Following is the Clown College commencement address by Mr. Toots Nougat IV (as delivered).
Thank you, President Pickles, and hello to the parents, friends, and wacky faculty! It truly is a joy to be back at my alma mater.
A special hello to Dean Waffles Q. Syrup, who’s here with us today. We all know Dean Syrup has had a tough time since the unexpected death of his rubber chicken, so it’s great to see him and to see he’s no longer painting tears on his face.
To the Clown College Class of 2015: you made it! And while I’ve come to celebrate with you, I’m also here to deliver a serious message. You stand at a critical juncture. The world is moving fast, and we clowns have a choice: either adapt our clownish ways, or risk getting left behind.
I’d like to tell you a story. It starts after I’d just graduated Clown College and landed a job as a trombone inspector for that famed clown symphony, the Froufrou Frillharmonic.
Now inspecting trombones was easy-enough work, but after a few weeks I began to ask myself some tough questions. Questions like, “What is the goal of inspecting trombones?” and, “Are these even trombones? I think they’re telescopes.” It turned out they were telescopes, and the orchestra was forced to shut down and become an astronomy club.
Why am I telling you this? Because it was my first indication that sometimes we clowns are loath to see the world as it really is.
I’ll give you another example. After the Frillharmonic closed, I decided to open my own business—a bakery, specializing in whipped cream pies—and I mentioned it to some friends, fellow clowns. I thought they’d be happy for me, but instead they turned angry and started slapping me with live Spanish mackerel.
Why did they do it? Because they were frightened by change. And because there was a sale on mackerel.
What happened next was even more unsettling. As I was being fish-flogged I backed up and slipped on a plátano peel that someone, likely Señor Taco Butt, had absentmindedly left on the ground. I tried to stand but couldn’t put any pressure on my right floppy shoe and had to be rushed to the hospital on an emergency unicycle.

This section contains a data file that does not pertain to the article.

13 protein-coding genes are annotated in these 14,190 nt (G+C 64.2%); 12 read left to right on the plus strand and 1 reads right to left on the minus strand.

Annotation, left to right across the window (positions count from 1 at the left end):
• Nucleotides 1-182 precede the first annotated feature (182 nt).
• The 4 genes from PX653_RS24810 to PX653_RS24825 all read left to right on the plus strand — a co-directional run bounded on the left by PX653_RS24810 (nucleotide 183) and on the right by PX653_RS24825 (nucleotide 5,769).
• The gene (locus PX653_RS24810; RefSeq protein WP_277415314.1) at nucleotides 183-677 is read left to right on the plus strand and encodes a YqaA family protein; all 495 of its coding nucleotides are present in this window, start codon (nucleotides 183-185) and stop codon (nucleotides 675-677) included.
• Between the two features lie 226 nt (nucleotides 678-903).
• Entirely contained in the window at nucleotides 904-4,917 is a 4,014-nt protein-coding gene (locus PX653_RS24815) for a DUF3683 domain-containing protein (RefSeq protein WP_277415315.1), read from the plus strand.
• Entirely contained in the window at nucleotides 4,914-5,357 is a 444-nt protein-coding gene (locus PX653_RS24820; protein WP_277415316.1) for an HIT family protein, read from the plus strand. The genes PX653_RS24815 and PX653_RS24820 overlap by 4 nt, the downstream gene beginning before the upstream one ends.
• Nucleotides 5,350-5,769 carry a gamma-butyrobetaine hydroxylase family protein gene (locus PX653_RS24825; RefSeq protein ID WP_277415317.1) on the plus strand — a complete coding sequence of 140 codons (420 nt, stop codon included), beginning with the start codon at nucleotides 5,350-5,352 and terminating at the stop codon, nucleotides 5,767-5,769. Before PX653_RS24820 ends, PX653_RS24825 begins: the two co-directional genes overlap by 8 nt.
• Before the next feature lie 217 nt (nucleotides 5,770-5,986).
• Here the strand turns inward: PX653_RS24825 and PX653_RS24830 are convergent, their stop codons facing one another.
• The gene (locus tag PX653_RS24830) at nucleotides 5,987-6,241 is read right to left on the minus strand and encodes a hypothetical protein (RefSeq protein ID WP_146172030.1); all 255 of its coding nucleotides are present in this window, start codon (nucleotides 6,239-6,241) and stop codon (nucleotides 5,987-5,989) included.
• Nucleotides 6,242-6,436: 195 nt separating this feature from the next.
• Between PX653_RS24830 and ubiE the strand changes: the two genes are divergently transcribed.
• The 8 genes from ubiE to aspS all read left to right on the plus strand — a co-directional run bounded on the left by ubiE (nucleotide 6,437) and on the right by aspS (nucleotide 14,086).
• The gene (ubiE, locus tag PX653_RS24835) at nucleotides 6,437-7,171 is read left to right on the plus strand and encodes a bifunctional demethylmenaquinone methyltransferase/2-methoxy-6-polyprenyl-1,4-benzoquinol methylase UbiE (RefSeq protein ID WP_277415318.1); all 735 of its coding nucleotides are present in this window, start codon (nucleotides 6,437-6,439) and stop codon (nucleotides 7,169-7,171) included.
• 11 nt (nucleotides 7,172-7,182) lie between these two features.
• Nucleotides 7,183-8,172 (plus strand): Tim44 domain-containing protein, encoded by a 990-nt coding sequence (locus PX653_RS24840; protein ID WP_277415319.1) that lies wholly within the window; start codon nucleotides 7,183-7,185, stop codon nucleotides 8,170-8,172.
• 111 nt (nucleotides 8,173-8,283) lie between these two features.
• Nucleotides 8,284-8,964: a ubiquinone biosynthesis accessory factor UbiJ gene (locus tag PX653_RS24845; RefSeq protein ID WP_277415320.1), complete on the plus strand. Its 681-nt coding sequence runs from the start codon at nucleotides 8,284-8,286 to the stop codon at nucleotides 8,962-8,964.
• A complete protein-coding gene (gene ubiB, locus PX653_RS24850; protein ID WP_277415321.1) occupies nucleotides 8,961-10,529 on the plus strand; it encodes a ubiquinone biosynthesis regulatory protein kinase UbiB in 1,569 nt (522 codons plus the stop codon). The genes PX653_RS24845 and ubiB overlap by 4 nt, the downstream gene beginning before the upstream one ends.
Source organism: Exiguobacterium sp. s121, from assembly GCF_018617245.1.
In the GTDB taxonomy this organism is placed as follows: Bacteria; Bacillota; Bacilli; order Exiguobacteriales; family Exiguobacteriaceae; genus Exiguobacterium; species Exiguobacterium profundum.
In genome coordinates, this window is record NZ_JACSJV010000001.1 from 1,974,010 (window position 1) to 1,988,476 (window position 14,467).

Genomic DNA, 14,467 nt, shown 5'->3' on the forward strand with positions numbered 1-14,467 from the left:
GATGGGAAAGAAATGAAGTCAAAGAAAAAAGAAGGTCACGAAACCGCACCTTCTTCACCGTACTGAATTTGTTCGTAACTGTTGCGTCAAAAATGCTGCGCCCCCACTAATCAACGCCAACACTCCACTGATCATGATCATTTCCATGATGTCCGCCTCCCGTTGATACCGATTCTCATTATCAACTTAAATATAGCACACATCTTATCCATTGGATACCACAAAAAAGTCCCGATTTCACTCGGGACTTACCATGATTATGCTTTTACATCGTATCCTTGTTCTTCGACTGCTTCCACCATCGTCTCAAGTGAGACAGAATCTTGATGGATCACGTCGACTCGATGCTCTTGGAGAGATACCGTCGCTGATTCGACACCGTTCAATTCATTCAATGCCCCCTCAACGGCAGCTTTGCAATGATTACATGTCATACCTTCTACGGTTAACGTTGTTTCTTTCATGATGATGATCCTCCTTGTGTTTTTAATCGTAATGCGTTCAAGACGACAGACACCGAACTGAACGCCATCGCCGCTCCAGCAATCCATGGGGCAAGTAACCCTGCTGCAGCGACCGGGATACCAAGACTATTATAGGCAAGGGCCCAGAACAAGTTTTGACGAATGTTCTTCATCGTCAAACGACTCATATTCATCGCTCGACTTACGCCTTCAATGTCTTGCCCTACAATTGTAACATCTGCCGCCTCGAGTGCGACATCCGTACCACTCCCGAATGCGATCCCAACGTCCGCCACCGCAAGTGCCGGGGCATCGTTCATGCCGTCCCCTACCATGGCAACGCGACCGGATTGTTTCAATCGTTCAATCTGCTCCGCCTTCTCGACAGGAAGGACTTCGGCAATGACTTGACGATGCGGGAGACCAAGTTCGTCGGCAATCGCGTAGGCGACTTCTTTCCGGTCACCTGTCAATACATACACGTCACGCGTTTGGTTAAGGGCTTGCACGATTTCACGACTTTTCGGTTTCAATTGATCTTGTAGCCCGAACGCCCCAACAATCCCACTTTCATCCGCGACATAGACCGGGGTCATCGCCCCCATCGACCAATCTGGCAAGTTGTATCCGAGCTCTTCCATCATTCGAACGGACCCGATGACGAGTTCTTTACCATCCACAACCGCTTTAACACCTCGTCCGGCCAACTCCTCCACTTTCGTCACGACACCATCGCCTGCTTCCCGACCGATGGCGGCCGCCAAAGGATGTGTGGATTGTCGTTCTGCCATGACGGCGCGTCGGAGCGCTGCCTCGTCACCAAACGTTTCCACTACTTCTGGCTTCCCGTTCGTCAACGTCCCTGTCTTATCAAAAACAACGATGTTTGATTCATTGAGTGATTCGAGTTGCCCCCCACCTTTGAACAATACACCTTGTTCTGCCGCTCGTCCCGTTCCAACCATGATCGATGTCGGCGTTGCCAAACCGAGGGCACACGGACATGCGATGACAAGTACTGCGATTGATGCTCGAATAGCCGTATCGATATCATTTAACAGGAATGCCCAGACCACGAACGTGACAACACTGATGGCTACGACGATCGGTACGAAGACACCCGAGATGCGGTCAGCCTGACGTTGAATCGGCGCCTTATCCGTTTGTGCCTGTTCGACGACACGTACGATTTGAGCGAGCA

I arrived at the hospital and was initially relieved to find the attending physician was a clown. I told the doctor about my fall and he nodded thoughtfully, scribbling on a clipboard. I assumed he was taking notes, but then I saw he was just drawing a stegosaurus with a Jazzberry Jam crayon. He excused himself to consult with the orthopedist, who I couldn’t help but notice was a seal.
Now I know what you’re thinking: bad day, piscine pounding, unlicensed clown doctor. We’ve all been there, so what? But my point is that this kind of thing won’t fly in a 21st-century world where people will check the internet on their watches and say, “Oh, there’s another doctor in my neighborhood? Guess I don’t have to visit the clown with the seal anymore.”
Because you, the Class of 2015, aren’t just competing with each other. You’re competing internationally, with clown engineers from India and China, and with French mimes. And you’re also competing with people who aren’t clowns at all—people who understand logic, who can read, and who have symmetrical haircuts.
Now don’t get me wrong: there are things that we clowns do better than anyone else. Things like carpooling and juggling shorthair cats. But in a few years they’ll have computers that can juggle thousands of cats for months at a time. And then what?
So we must accept reality, and learn to adapt. Don’t forget: the future is bright for clowns, but only if clowns embrace it. That message is the one thing I hope you’ll remember when you look back on this day years from now. And also that I delivered this entire address from a pogo stick.
Congratulations, Clown College Class of . . . .
At this point in the address Mr. Nougat’s pogo stick skidded on a fudge sundae that Visiting Provost Giacomo di Pizza had earlier set on the floor of the dais and was saving for a post-degree-conferral snack. Mr. Nougat had a bad fall and was sped to the Clown College emergency room, where his ankle was successfully reset by a puffin.